Empowering Women Entrepreneurs, Supporting Ugandan Farmers
This post was written by Gary Fields, Senior Manager for Content, Lutheran World Relief.
Prossy Namutebi is a young woman entrepreneur who runs a farm supply store in the village of Butenga, in southwestern Uganda. On this day, in her role as an agricultural extension agent, she is crouching with Evarista Namujuzi and her husband John Bosco Wamala as they sort maize and discuss post-harvest care of their crop.
When they finish, she flips to her saleswoman role, talking about their next planting cycle. She tells them they should consider the brand of pesticide she has brought. It will combat the Armyworm, a pest that drills into maize and decimates the plant as it grows.
Prossy is part of a cadre of young people with the Youth Sustainable Enterprises for Equitable Development project, sponsored by Lutheran World Relief in Uganda. Known as the Youth SEED Project, the program stations the extension agents in communities throughout the Masaka region, where they visit farmers and advise them how to get better yields. They also received small business management training so they could run agriculture supply shops that support their work as extension agents.
Farming is just one facet of what the extension agents do. They are responsible for helping their farmers find favorable prices and financing. It is a symbiotic relationship. If the farmers are successful, then entrepreneurs like Prossy will have successful businesses and be stationed long term in their communities, long after Lutheran World Relief is gone.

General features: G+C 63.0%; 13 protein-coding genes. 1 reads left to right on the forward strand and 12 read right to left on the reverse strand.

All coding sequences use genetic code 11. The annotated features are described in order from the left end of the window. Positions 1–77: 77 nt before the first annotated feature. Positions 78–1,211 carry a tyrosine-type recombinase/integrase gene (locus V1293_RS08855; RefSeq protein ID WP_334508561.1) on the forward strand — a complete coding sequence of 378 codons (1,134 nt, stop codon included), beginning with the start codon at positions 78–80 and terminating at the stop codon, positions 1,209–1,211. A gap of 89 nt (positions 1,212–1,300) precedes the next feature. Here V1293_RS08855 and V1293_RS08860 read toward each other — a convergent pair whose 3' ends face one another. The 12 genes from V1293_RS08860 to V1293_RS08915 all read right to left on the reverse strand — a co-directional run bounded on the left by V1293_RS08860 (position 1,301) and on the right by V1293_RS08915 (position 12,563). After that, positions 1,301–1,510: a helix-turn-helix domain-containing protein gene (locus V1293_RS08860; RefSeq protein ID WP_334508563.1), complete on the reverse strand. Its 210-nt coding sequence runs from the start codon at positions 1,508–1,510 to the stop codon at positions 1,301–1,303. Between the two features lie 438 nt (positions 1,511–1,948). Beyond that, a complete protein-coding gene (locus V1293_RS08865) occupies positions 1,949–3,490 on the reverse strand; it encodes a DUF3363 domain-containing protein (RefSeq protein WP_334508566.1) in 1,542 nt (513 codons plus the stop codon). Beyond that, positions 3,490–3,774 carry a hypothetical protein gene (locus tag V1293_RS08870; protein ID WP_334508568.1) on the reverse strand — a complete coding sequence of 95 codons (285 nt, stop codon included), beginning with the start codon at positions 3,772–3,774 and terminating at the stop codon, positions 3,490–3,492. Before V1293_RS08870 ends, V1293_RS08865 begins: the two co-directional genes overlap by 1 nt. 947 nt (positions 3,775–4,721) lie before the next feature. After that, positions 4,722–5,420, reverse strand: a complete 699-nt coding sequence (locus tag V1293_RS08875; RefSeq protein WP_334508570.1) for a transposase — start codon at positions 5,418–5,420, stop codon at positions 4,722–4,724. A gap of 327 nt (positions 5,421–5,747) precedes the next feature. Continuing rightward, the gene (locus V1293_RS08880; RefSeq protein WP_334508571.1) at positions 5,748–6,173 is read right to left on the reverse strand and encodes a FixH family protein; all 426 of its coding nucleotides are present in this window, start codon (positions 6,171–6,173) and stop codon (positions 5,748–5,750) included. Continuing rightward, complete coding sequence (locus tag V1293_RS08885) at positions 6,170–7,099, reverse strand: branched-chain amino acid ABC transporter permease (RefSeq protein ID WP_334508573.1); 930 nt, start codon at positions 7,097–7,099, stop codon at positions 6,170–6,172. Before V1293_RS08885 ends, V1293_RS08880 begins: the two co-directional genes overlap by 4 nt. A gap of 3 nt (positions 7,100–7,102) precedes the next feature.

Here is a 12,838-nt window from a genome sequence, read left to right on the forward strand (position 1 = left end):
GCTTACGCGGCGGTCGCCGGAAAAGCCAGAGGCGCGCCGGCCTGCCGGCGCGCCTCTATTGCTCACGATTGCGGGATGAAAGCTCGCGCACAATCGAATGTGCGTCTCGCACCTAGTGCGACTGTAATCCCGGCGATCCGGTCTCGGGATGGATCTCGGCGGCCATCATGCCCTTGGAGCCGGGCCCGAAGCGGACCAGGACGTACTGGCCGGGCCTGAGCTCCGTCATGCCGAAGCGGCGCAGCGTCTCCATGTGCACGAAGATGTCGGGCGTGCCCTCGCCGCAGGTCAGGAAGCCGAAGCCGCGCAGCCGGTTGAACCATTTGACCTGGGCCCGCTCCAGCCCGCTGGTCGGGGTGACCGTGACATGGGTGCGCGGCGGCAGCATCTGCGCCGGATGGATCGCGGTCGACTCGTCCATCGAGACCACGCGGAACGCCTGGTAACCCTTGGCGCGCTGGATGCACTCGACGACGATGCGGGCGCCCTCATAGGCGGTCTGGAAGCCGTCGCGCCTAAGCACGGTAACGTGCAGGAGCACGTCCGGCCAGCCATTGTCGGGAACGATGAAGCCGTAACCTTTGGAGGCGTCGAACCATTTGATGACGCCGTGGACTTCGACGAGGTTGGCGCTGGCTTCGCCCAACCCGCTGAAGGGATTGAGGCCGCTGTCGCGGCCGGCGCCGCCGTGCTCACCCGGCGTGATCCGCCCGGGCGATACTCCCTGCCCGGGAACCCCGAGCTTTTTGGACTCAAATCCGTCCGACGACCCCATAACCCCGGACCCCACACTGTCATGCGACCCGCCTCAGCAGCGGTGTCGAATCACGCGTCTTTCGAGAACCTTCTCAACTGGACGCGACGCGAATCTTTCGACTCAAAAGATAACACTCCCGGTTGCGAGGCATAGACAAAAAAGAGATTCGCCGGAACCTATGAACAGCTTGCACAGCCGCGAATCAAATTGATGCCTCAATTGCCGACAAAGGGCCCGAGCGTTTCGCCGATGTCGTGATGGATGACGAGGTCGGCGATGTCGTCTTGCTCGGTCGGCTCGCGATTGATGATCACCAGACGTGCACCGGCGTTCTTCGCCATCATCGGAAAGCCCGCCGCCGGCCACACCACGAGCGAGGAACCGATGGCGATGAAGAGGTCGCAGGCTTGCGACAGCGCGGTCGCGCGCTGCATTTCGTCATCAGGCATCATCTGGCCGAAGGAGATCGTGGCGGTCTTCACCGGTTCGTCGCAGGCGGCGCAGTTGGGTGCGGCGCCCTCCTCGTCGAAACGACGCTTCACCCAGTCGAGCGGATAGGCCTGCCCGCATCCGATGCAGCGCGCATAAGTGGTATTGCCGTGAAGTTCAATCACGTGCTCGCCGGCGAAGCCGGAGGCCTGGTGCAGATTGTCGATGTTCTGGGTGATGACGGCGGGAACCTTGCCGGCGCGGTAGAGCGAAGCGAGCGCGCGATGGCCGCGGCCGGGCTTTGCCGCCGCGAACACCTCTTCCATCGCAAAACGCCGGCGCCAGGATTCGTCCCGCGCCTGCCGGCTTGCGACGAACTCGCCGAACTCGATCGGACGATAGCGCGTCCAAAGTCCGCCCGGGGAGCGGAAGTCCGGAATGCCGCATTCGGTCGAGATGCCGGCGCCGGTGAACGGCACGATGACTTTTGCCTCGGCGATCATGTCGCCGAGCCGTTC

“The Youth SEED project is actually transforming the way the smallholder farmers are farming in this greater Masaka area,” says Lutheran World Relief’s Arthur Nkubito. “They are registering high yields by using good products and advice. This has been very transformative in a way.”
In a country where 70 percent of the population is 30 or younger and few of them want to work in agriculture, crop production and attracting young people to agriculture are critical.
John and Evarista have worked with Prossy for over a year. They are two of the 180 farmers she sells to and counsels in crop production. The couple have been married 25 years and farmed for years, but said they were only sustenance farmers, despite having a total of seven acres.
In a good year they produced enough maize, coffee and other crops to get by. But that changed after Prossy arrived in 2017, John says. She convinced the couple their goal should be to approach farming as a family business.
He said he had some knowledge before he met Prossy, but she introduced him to the proper application of fertilizer and pesticides and also how to plant at the right time. The proper fertilizer was key for him because it retained moisture in ways that other fertilizers had not.
In the first year after the couple began working with the young entrepreneur, their maize production rose from 1,100 pounds per acre to nearly 1,700 pounds.
Evarista says that increase in yield means the family’s income went from about 400,000 Ugandan shillings ($110) each year to about 1.5 million Ugandan shillings, about $410, a big difference for a family with nine children and six grandchildren.
The children, she says, are attending better schools and the family is eating well and living healthier.
Prossy is vibrant and energetic, two reasons fellow farmers chose her to participate in the project. She is a promising farmer with good communication skills, and she is trustworthy.
The mother of a two-year-old son, she works constantly. After spending time with the couple, she returns to her shop. It is the off-season, but she calls out to passersby. She recommends they buy the blue tarps she is stocking. They are recommended for drying crops because it helps them retain their quality and purity. It is her big seller this time of year.
Some farmers talk with her about soil preparation and what the weather forecast looks like the upcoming season.
Prossy says the combination of being an extension agent and a farmer has taken her income from 800,000 Ugandan shillings annually ($220) to about 1.7 million Ugandan shillings ($467) a year. She adds that the business potential is exciting, and her business plan is to expand and become a fixture in the community.